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By Robert Connors
Managing Editor 

Weather Pattern Finally Changes, Opens Door to Rains, Tropical Development

Lake Wales Experienced Significant Rainfall Deficit in 2023

Series: Weather | Story 2

Last updated 8/5/2023 at 11:20am

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A return to a more-typical summertime pattern of slow-moving thunderstorms may be on the horizon after the persistent "heat dome" over the Southwest shows signs of breaking down. The pattern change could also make tropical storms more likely.

After a sputtering start to the expected summer rainy season, a wetter pattern may soon take hold over the Lake Wales Ridge area, but it could open the door for a busier Hurricane season as well.

The deadly "heat dome" that has baked much of the nation and lingered for months was caused by a static pattern of mid-level winds that is finally breaking down.

The unusual atmospheric traffic-jam in the west-to-east flow of weather has caused Florida to fall under a regime of strong westerly winds carrying drier, continental air over the state.

At last, models are showing the eroding of the high, allowing Atlantic air to begin streaming north. That should cause a more-normal summertime pattern of afternoon thunderstorms triggered by afternoon sea-breezes meeting over the peninsula. Slow-moving storms drop substantial rainfall, helping the area reach its normal annual total of about 54 inches.

The "stuck" atmosphere that has broken heat records across much of the Southwest and Central Plains has also caused deadly flooding in some areas of the nation, while others are suffering from serious drought. Rainfall as measured by the weather station shows a deficit of nearly a foot during 2023.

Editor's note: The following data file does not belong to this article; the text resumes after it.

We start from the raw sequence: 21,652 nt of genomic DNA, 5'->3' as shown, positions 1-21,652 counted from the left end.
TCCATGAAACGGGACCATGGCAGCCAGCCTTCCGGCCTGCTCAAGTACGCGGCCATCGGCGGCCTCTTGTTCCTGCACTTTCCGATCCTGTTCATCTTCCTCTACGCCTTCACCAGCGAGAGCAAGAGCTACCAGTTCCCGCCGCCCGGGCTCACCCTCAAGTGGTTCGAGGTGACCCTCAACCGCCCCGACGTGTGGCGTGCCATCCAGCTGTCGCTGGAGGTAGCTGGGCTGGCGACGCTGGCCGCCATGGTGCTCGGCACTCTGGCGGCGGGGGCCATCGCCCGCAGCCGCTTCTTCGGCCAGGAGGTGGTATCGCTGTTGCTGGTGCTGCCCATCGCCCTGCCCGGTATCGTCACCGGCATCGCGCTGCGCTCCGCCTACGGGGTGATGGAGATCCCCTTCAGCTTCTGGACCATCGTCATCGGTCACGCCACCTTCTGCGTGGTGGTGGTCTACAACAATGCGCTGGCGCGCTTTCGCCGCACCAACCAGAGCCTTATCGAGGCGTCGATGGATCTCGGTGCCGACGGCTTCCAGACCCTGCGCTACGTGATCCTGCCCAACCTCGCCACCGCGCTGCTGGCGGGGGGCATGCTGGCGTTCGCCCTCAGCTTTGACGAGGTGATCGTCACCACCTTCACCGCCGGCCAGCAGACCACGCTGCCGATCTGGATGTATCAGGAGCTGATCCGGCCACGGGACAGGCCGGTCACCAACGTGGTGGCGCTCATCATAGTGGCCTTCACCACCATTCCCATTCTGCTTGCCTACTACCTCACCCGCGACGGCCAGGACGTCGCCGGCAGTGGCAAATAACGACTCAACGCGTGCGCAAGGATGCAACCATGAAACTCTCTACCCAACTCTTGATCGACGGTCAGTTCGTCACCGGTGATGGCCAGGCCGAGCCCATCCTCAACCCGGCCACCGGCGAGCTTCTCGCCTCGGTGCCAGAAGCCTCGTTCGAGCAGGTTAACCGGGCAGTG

Robert Connors

Tropical storm development over super-heated Atlantic basin waters is becoming more likely due to a change in a stubborn upper-wind pattern that has kept the Lake Wales Ridge area in a stubborn drought.

The changes in the atmosphere over Florida and the continental US have a downstream effect upon weather in the tropical Atlantic. August and September are the peak of the Hurricane season and typically the period of intense storm formation from tropical waves coming off the African continent near Cabo Verde. Reduced wind shear east of the Caribbean allows those waves to build strength and ultimately threaten Florida.

Adding to the threat of hurricanes is an Atlantic Ocean that is setting temperature records. Oceanic heat is the driver of the severe storms as the earth attempts to cast that heat into space, driving powerful rising thermal currents. will continue our detailed coverage of Hurricane season, and in the event of a storm that may affect our area, provide updates on potential local impacts as often as two hour intervals. Many readers expressed their gratitude for our steady coverage and updates during Hurricane Ian last year.


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